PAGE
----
Chesser Homestead Open House
The settlers who migrated South to the Okefenokee frontier in the 1800s came to be called "Swampers." Swampers come from the same ethnic stock as many other South Georgians, but theirway of life was shaped by the Okefenokee environment. Some traditions of these pioneering families lasted longer here than in other parts of South Georgia. Swamper lifestyle is celebrated each fall at the Chesser Homestead Open House in the Okefenokee National Wildlife Refuge outside Folkston. Special thanks to the family of Bernice Chesser Roddenberry and the Okefenokee National Wildlife Refuge. Francis Harper's historic recordings are broadcast courtesy of the Archive of Folk Culture, Library of Congress. The Sounds of South Georgia is made possible with support from Valdosta State University, and from the National Endowment for the Arts, which believes that a great nation deserves great art.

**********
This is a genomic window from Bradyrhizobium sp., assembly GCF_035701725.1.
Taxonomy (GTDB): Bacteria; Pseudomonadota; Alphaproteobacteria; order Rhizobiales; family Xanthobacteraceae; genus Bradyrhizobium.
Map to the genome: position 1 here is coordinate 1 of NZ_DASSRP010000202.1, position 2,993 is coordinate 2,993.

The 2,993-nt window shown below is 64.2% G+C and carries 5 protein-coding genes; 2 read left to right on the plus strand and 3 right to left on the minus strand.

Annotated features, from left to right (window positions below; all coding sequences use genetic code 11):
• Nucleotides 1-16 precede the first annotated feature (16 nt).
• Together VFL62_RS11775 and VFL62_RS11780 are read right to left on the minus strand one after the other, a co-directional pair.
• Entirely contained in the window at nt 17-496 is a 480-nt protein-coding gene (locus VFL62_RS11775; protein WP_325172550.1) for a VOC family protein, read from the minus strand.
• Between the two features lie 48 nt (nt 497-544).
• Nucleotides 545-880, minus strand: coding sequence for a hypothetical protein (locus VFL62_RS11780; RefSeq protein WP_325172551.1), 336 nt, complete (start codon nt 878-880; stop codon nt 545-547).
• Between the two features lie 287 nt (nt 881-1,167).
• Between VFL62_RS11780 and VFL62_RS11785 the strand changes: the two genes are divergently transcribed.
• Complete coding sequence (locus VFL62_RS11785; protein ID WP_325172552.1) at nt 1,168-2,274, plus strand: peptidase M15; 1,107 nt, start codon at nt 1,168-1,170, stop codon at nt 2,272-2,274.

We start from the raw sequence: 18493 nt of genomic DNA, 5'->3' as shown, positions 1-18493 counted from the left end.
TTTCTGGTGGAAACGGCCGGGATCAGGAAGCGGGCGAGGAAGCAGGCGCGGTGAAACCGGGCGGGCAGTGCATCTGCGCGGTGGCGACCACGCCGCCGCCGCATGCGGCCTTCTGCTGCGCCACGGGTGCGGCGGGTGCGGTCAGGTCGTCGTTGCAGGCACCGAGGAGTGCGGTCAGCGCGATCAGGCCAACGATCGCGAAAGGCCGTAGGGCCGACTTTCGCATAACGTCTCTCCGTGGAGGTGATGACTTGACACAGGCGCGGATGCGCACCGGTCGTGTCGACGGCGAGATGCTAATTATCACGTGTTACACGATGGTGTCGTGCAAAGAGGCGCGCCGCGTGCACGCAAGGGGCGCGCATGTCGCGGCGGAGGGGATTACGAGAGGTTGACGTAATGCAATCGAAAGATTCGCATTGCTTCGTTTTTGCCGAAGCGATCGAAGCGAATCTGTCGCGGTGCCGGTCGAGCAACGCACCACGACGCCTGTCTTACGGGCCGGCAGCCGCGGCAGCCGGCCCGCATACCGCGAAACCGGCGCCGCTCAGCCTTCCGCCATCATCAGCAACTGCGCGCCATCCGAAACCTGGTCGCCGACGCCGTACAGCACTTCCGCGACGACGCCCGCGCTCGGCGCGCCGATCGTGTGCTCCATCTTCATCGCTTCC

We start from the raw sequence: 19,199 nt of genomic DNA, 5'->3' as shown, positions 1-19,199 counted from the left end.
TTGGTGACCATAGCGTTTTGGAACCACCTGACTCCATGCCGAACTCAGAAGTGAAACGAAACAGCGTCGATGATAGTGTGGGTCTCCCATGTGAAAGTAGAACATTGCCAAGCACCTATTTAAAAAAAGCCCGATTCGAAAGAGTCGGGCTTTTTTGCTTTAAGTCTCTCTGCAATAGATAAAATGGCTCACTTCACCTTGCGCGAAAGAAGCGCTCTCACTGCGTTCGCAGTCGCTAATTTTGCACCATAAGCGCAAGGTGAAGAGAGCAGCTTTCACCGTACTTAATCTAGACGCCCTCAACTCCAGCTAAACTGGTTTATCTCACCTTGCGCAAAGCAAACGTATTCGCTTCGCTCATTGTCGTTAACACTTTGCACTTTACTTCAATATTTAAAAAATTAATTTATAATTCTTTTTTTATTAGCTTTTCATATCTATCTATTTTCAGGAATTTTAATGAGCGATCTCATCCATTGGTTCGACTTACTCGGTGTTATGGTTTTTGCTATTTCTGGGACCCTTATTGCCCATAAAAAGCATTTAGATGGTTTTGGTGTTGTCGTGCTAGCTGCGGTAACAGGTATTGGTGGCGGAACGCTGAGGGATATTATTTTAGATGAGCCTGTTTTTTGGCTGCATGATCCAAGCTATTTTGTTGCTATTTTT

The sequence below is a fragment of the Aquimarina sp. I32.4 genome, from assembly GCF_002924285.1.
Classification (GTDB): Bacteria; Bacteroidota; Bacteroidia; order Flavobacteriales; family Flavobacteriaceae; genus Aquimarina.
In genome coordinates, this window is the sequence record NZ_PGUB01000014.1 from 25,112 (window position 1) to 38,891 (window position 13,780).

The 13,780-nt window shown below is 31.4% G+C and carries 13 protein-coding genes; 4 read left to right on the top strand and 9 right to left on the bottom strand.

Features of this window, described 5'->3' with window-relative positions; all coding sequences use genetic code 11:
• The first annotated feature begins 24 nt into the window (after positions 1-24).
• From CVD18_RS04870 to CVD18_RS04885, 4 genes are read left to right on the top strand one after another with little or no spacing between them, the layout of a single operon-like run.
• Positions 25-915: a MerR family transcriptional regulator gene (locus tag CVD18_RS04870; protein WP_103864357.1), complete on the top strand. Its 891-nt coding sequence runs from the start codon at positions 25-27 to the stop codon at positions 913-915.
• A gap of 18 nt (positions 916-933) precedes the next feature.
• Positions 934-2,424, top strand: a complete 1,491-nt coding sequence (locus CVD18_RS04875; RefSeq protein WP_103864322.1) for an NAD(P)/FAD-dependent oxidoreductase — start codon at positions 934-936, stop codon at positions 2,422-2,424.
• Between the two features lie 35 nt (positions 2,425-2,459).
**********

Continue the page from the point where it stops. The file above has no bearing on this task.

Gertie and Ruby Chesser sing while washing clothes with a “battling stick” in the syrup shed, Chesser’s Island, summer, 1944.
Photo by Francis Harper, courtesy of Delma Presley.